Analysis And Comment Child health

Overuse of institutional care for children in Europe

BMJ 2006; 332 doi: http://dx.doi.org/10.1136/bmj.332.7539.485 (Published 23 February 2006) Cite this as: BMJ 2006;332:485
  1. Kevin Browne, centre director (K.D.Browne@bham.ac.uk)1,
  2. Catherine Hamilton-Giachritsis, senior lecturer1,
  3. Rebecca Johnson, research fellow1,
  4. Mikael Ostergren, regional adviser for child and adolescent health and development2
  1. 1 Centre for Forensic and Family Psychology, University of Birmingham, Birmingham B15 2TT
  2. 2 WHO Regional Office for Europe, Copenhagen, Denmark
  1. Correspondence to: K Browne
  • Accepted 1 December 2005

Children in institutional care are at risk of attachment disorder and developmental delay, but Europe still relies heavily on this form of care for children in adversity

A minority of children live without their parents, either because their biological parents have died or abandoned them or because their parents do not have the means to care for them appropriately. Under the United Nations' Convention on the Rights of the Child all 52 countries in the World Health Organization's European region agreed to provide children in need with temporary or permanent substitute care. Substitute care varies from institutional care to forms of family based care, such as guardianship by relatives or friends, fostering, or adoption. The services that have been offered have changed over time and have been influenced by political, economic, and social changes.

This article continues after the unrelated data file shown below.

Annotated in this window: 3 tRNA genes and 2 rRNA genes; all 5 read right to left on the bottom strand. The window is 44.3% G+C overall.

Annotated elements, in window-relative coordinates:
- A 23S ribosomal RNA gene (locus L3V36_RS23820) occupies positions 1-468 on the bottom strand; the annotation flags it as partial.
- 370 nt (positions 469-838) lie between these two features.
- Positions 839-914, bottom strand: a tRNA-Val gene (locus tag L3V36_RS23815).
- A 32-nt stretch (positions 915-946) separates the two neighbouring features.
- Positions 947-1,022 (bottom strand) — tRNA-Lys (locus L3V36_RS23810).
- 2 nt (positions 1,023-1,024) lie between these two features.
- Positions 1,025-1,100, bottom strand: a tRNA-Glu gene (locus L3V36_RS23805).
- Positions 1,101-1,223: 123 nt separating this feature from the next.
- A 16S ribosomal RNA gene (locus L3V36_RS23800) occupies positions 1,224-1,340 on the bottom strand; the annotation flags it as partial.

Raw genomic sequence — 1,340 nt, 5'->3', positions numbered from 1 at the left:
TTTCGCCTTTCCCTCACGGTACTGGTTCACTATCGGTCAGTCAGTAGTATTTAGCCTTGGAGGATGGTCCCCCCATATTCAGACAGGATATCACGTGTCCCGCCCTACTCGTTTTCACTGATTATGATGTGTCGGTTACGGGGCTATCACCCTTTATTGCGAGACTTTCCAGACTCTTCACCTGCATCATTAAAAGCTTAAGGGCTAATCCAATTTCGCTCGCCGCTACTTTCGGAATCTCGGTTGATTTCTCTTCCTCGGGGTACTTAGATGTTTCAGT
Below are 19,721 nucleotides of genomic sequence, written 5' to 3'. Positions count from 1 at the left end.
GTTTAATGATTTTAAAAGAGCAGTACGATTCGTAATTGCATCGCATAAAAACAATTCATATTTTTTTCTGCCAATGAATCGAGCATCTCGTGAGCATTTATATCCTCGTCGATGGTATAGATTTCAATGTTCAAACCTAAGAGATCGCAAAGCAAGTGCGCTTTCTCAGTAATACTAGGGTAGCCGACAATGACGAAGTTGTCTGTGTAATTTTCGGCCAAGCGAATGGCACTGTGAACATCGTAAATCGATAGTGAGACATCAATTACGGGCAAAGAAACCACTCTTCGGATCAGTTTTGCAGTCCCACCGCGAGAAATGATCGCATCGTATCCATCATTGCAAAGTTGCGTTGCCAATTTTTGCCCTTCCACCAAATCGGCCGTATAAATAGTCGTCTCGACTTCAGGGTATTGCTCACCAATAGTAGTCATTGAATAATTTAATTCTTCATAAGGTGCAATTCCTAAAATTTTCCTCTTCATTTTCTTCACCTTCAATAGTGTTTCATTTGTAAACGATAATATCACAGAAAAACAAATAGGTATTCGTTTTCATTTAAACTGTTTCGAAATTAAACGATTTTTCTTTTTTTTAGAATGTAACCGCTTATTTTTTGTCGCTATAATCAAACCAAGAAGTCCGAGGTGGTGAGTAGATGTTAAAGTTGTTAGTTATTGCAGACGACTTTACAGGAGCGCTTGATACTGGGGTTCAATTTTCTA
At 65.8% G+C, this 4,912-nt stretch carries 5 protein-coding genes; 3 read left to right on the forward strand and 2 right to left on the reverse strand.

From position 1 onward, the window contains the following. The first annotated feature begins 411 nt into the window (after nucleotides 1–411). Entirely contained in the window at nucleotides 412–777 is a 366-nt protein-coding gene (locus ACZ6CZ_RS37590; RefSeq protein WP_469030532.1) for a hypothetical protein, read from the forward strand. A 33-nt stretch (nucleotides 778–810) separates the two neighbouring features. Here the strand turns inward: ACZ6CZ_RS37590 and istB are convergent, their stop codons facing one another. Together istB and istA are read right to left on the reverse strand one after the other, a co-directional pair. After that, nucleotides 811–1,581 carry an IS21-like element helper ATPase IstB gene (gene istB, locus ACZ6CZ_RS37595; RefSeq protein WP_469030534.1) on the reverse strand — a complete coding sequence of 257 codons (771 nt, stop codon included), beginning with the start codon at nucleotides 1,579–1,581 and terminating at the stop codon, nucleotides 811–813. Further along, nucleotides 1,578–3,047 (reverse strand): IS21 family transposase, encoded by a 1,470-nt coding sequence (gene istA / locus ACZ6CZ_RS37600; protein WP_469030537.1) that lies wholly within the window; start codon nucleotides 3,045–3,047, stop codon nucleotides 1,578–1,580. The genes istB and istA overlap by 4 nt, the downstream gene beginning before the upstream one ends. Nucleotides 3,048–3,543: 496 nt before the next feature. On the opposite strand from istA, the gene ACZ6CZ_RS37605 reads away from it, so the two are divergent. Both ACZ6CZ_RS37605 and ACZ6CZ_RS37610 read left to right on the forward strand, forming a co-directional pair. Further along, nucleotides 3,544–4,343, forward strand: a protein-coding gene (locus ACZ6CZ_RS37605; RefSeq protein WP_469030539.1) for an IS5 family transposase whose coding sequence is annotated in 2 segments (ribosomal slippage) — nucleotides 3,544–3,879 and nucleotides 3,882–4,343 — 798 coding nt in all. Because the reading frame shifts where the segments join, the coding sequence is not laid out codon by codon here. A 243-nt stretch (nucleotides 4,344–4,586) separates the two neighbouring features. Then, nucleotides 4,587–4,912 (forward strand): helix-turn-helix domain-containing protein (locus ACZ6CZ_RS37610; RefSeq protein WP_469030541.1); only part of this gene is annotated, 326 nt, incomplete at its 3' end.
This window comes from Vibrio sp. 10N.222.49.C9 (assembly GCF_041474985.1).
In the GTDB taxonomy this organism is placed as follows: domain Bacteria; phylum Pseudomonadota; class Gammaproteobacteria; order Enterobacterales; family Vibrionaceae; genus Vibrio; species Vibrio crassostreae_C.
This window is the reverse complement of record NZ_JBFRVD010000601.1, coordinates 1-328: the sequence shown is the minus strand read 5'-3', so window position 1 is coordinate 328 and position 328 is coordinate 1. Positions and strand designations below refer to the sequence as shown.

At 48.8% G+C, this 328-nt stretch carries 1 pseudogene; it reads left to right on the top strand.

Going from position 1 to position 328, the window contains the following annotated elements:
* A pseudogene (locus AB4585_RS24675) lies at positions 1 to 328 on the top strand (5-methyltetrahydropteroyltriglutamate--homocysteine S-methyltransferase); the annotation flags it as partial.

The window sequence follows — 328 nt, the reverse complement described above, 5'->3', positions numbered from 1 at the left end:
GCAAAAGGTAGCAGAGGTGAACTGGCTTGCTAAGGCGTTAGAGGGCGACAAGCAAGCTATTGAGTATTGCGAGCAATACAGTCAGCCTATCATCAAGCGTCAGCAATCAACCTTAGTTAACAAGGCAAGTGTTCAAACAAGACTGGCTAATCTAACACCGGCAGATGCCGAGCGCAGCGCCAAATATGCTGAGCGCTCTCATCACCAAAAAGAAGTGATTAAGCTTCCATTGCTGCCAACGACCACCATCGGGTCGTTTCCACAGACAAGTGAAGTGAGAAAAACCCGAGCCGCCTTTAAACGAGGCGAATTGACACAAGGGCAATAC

Institutional care is commonplace

The recent special issue of the BMJ on Europe in transition identified the problems associated with the reform of healthcare systems from centralised state bureaucracies to health insurance and market led services. The editorial on mental health in post-communist countries highlighted the overuse of institutions for people with mental health problems and intellectual disability and the lack of a public health approach involving primary care and community services.1 A recent survey by the University of Birmingham and the WHO regional office for Europe reported overuse of institutional care for young children in need—with and without disabilities.2 However, institutional care of young children was not restricted to countries in transition and was common throughout the European region (table 1). Institutions were defined as residential health or social care facilities with 11 or more children, where children stay for more than three months without a primary care giver. Small institutions had the capacity for 11-24 children and large institutions 25 or more children, regardless of age. …

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